Season’s Expectations for Cold-Hardy Citrus

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High quality and low quantity are in store for this year’s cold-hardy citrus crop in eastern Alabama, southern Georgia and the Florida Panhandle. Too many natural disasters negated the volume of this year’s crop load, according to Lindy Savelle, president of the Georgia Citrus Association and member of the Georgia Citrus Commission.

Cold-Hardy Citrus

“We had a freeze, and then we had another freeze, and then we had a hurricane (Idalia). So far, the crop itself, as far as the quality of it, is really good. But the quantity is really not good,” Savelle said.

She reported that in some groves, production could be down as much as 50% to 90%.

“It really depends on whether or not you were able to freeze protect your trees and save them well enough, and the age of the trees,” said Savelle. “The weather has a lot to do with the quality. In order for the Brix to go up and the sweet taste to be there, we’ve got to have some cooler temperatures. We’ve actually gotten those.”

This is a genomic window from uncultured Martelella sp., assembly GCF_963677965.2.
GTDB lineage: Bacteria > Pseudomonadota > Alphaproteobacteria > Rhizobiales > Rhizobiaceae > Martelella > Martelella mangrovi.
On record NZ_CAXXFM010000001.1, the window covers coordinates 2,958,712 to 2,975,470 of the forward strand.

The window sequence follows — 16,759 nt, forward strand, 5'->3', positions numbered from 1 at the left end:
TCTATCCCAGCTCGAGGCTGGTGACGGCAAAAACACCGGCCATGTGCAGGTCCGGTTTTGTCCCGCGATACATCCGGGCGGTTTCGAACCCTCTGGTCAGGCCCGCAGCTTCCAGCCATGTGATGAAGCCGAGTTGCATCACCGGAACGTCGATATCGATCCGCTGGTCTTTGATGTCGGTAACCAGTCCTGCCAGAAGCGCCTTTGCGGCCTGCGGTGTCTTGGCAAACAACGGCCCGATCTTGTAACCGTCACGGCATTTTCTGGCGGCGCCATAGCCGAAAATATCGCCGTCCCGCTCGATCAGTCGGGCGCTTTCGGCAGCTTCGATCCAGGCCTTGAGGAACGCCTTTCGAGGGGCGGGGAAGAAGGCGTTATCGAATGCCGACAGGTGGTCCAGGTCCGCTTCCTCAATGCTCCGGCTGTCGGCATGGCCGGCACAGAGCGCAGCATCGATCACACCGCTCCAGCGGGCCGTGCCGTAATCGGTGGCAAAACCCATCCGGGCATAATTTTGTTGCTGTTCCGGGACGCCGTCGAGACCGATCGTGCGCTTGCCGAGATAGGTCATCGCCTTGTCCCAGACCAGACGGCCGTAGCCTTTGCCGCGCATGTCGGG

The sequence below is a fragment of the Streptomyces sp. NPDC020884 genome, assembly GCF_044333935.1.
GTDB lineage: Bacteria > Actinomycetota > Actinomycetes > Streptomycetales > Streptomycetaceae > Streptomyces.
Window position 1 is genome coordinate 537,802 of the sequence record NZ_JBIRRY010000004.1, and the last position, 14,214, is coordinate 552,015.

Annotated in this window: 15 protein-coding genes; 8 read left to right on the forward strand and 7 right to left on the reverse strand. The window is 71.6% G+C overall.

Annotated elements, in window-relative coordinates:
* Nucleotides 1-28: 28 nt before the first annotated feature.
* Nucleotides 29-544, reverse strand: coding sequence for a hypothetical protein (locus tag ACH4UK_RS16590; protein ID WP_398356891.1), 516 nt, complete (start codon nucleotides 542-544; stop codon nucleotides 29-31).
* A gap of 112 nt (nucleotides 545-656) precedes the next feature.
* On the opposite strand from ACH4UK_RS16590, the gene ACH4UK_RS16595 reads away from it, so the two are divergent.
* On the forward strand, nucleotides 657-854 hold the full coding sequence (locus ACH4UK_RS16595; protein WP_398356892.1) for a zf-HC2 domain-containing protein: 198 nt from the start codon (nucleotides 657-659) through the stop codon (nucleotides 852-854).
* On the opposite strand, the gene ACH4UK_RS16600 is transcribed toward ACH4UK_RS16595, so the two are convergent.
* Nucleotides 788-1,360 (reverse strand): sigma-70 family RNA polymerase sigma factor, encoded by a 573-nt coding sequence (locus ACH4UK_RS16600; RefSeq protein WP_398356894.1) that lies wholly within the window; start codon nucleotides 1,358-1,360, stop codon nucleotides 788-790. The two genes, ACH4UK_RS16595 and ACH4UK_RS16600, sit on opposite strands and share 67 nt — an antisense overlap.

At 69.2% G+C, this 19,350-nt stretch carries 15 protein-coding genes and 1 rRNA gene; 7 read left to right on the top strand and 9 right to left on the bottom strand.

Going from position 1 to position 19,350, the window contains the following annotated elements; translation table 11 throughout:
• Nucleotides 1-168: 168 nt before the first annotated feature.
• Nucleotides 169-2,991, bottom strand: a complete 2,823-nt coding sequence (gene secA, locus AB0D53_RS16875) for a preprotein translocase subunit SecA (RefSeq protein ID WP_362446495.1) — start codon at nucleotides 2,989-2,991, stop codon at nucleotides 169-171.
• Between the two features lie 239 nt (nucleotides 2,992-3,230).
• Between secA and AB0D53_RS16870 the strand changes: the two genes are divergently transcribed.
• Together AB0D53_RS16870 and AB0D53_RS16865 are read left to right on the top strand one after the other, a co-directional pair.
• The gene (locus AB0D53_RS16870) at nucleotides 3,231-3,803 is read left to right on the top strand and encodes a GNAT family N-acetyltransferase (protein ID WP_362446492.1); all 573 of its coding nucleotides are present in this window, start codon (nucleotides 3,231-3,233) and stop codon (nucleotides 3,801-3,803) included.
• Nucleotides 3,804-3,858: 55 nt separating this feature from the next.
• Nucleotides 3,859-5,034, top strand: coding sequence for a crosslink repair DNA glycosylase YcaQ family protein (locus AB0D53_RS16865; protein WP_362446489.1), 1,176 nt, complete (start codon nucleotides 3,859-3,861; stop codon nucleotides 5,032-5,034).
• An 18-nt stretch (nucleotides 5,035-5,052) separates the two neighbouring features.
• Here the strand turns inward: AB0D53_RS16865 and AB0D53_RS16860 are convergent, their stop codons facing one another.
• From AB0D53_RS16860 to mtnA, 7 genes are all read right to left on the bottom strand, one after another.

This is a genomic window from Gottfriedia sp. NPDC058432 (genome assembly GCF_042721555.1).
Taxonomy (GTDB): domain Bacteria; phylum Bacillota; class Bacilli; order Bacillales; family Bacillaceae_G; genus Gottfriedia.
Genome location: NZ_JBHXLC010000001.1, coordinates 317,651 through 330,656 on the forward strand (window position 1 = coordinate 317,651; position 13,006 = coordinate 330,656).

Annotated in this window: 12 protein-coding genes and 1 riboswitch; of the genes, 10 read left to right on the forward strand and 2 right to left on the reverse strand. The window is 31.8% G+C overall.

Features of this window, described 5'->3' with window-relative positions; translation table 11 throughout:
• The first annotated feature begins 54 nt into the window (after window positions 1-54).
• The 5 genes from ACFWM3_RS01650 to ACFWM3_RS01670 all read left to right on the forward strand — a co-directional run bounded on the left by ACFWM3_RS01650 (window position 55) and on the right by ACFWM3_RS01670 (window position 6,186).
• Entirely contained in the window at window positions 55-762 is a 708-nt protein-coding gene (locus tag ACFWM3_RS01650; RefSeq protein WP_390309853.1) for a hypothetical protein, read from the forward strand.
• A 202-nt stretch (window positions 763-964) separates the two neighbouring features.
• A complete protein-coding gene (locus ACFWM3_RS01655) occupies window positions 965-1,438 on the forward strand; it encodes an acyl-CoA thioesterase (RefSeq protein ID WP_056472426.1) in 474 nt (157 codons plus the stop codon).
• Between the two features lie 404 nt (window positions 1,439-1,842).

The Christmas freeze event devastated this year’s cold-hardy citrus crop. That freeze, coupled with the one experienced in March, left producers with minimal production this season. South Georgia growers used tree covers, tree wraps, bedded pine straw, microsprinklers and bonfires to help trees survive.

The lack of citrus could impact market prices for growers, which will trickle down to consumers.

“I think the price will remain the same across the board. It might slip up a little bit, just because it’s quantity-driven. At the same time, people are going to pay what they’re going to pay for that quality fruit,” Savelle said. “We’re not changing the price on our farm any. It’s the same price as it was last year. You want to offer a product to your customers at an affordable price.

“Now, on the commercial end, as far as big packing sheds, they will likely have to push up the price because they don’t have the volume to spread out the costs. They’ll probably have to tick up their costs a little bit. That’ll be passed on to the consumer. But I don’t see that happening a whole lot.”



Clint Thompson